March 22, 2018 – Last week, a senior adviser to the Jordan Cove LNG pipeline project told policy makers the an Oregon facility could open by this time next year. Here are the details from The Daily Sentinel:
“Bob Braddock briefed the Senate Select Committee on Energy & Environment on the status of the project, laying out for them the impacts it is expected to have on natural gas production in Colorado and elsewhere in the northwest part of the nation.
He also updated them on the status of the $9.8 billion project, which still needs approval from the Federal Energy Regulatory Commission, a three-member panel that once rejected the idea during President Barack Obama’s administration.
Under President Donald Trump, however, that panel now has new members and is poised to approve it, Braddock said.
‘The bottom line on the permitting process is that we will be through the permitting process by the end of this year, with the critical FERC permit by, it’s hard to say, the third quarter,’ he told the committee, which is chaired by Sen. Ray Scott, R-Grand Junction. ‘With the permits in hand, with the contract to construct the facility in hand, and at the same time having contracts for the capacity of the terminal in hand, we are positioned … to move the project to conclusion.’
Braddock said his employer, Pembina, already has two Japanese companies that have entered into 20-year contracts to purchase 50 percent of the natural gas it expects to transport. One of those companies, JERA, is the exclusive fuel procurement company for Japan’s largest electric utilities and the largest liquefied natural gas buyer in the world.
Braddock also said his employer, which would operate the only natural gas facility on the West Coast, also expects to contract for much of the rest of the facility’s capacity by the fall.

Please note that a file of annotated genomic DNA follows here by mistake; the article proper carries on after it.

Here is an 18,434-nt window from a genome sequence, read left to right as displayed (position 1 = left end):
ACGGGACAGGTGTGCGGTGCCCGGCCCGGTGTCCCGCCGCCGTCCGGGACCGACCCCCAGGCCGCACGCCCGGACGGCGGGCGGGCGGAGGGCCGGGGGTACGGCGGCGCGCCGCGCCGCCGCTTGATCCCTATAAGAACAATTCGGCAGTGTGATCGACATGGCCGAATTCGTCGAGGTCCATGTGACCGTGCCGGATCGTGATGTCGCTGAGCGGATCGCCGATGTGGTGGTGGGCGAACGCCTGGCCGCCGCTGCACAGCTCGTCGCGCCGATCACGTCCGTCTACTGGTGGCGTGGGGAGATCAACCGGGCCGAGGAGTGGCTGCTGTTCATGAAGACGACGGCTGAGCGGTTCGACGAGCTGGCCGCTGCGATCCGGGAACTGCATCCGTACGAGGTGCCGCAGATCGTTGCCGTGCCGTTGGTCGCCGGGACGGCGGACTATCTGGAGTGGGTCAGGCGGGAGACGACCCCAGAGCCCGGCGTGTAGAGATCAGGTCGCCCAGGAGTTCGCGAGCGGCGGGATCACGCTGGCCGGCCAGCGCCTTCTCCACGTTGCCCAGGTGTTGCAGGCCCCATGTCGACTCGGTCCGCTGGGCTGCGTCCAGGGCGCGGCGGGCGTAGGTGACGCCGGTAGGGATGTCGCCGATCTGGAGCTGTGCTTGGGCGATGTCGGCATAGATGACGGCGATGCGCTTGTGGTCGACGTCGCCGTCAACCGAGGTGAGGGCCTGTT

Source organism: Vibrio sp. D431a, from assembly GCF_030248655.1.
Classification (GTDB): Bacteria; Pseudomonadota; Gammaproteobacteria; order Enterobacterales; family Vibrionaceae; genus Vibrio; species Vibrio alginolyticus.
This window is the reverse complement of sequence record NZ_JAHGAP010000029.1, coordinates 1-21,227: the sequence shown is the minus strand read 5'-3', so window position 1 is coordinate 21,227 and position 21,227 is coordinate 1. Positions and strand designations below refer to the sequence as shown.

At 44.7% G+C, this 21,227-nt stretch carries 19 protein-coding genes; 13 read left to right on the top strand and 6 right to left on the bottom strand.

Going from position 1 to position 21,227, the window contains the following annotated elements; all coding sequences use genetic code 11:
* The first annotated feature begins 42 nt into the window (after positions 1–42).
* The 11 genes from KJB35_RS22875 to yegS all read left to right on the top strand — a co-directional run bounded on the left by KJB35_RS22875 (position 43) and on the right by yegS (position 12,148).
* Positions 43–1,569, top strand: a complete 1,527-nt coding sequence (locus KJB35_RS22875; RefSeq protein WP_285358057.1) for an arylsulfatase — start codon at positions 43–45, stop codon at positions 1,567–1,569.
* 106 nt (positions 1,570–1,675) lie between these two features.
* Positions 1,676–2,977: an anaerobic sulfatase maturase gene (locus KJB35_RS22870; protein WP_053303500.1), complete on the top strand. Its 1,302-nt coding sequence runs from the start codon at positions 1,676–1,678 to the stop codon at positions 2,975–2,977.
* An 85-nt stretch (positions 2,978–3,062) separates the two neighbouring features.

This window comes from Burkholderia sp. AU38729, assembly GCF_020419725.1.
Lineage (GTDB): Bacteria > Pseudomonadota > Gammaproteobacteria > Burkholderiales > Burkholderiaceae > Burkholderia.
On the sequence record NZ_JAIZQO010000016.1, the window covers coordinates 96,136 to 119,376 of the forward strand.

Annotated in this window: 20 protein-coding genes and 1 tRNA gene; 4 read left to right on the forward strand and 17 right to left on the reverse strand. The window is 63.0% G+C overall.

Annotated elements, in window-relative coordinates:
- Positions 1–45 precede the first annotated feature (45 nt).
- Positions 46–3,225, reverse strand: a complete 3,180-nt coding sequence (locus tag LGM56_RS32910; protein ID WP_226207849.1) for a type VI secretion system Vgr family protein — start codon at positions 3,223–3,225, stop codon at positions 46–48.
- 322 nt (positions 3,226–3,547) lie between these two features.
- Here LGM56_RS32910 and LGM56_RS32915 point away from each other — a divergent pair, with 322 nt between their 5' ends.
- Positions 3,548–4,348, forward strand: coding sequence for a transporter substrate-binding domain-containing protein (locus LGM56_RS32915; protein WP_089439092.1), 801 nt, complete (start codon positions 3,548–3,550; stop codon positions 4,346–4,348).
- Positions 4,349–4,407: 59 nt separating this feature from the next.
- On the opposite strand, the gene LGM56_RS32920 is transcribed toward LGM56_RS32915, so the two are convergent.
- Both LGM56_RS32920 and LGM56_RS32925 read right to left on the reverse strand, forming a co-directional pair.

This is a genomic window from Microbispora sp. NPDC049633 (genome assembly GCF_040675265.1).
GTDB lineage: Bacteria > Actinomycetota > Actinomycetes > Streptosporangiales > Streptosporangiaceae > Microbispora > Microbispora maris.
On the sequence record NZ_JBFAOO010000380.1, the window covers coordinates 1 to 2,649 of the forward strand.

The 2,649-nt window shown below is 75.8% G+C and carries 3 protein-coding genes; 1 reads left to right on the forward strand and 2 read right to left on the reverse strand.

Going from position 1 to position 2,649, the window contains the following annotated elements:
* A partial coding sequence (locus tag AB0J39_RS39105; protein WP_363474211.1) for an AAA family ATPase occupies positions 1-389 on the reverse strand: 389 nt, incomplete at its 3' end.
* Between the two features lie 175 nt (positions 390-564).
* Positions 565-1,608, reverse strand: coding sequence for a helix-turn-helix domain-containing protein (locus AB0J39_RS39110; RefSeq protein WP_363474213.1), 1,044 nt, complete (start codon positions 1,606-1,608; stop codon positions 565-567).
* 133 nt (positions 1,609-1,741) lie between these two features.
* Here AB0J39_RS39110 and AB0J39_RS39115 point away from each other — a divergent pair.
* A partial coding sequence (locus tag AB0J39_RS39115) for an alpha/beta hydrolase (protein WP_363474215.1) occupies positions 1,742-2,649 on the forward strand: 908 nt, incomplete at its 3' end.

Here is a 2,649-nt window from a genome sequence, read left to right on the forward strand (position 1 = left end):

‘These gas contracts are long term, allowing the upstream developers to lay out a long term development plan that can avoid the typical boom and bust that any routine natural resource goes through,’ he said. ‘The unique linkage of customer to resource gives us long term stable pricing and supply.’
Braddock said Colorado’s role in the facility when it gets going is to supply about 25 percent of all the liquefied natural gas it expects to export on a daily basis for at least the next 20 years, most of which would come from wells in the Piceance Basin.
That means the Western Slope would see a much more stable market for its natural gas, he said.
Several county commissioners from around the state also told the committee why they, along with Gov. John Hickenlooper and the state’s congressional delegation, are pushing the Jordan Cove project, including Mesa County Commissioner Rose Pugliese.
‘When I think about rural economic development, I think about the Jordan Cove project and what it can do for Mesa County and our surrounding counties on the Western Slope,’ Pugliese said. ‘To have 20 years of stabilization from boom and bust, and be able in that time period to continue to diversify our economy, is really important, whether that’s manufacturing, outdoor recreation. There are a lot of opportunities.'”
GJEP has long been a supporter of the Jordan Cove LNG pipeline project and has traveled with, among others, Comm. Pugliese to Washington D.C. to advocate for its completion with FERC. GJEP also helped facilitate a white paper on the potential economic impact of such a project for the Piceance Basin, alongside CMU’ Unconventional Energy Center. Read the white paper here.
Photo credit: A Western Colorado delegation, including then-GJEP executive director Kristi Pollard, met with FERC Chairman LeFleur in D.C. last summer.